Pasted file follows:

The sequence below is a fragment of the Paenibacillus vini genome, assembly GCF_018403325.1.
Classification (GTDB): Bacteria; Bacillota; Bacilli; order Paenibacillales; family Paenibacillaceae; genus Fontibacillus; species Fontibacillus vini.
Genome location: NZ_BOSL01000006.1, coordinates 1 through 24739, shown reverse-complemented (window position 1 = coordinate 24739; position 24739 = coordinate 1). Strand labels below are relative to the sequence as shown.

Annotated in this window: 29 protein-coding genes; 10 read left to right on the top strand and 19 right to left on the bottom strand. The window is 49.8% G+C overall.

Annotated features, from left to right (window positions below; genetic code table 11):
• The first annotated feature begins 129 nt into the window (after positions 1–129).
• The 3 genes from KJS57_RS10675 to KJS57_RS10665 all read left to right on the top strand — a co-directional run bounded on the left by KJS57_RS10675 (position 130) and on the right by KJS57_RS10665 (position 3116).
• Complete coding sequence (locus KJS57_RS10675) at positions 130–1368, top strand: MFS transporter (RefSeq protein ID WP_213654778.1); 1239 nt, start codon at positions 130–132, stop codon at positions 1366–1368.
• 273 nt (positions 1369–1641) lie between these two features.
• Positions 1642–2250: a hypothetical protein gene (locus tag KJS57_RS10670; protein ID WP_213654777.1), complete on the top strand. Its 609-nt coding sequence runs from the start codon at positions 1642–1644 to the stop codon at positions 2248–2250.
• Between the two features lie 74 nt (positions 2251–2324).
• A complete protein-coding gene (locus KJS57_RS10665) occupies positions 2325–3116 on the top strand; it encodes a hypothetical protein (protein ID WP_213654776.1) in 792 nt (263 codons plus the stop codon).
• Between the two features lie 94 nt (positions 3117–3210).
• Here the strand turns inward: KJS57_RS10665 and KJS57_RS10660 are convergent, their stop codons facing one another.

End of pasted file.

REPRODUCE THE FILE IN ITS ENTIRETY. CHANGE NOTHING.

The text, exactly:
The sequence below is a fragment of the Paenibacillus vini genome, assembly GCF_018403325.1.
Classification (GTDB): Bacteria; Bacillota; Bacilli; order Paenibacillales; family Paenibacillaceae; genus Fontibacillus; species Fontibacillus vini.
Genome location: NZ_BOSL01000006.1, coordinates 1 through 24739, shown reverse-complemented (window position 1 = coordinate 24739; position 24739 = coordinate 1). Strand labels below are relative to the sequence as shown.

Annotated in this window: 29 protein-coding genes; 10 read left to right on the top strand and 19 right to left on the bottom strand. The window is 49.8% G+C overall.

Annotated features, from left to right (window positions below; genetic code table 11):
• The first annotated feature begins 129 nt into the window (after positions 1–129).
• The 3 genes from KJS57_RS10675 to KJS57_RS10665 all read left to right on the top strand — a co-directional run bounded on the left by KJS57_RS10675 (position 130) and on the right by KJS57_RS10665 (position 3116).
• Complete coding sequence (locus KJS57_RS10675) at positions 130–1368, top strand: MFS transporter (RefSeq protein ID WP_213654778.1); 1239 nt, start codon at positions 130–132, stop codon at positions 1366–1368.
• 273 nt (positions 1369–1641) lie between these two features.
• Positions 1642–2250: a hypothetical protein gene (locus tag KJS57_RS10670; protein ID WP_213654777.1), complete on the top strand. Its 609-nt coding sequence runs from the start codon at positions 1642–1644 to the stop codon at positions 2248–2250.
• Between the two features lie 74 nt (positions 2251–2324).
• A complete protein-coding gene (locus KJS57_RS10665) occupies positions 2325–3116 on the top strand; it encodes a hypothetical protein (protein ID WP_213654776.1) in 792 nt (263 codons plus the stop codon).
• Between the two features lie 94 nt (positions 3117–3210).
• Here the strand turns inward: KJS57_RS10665 and KJS57_RS10660 are convergent, their stop codons facing one another.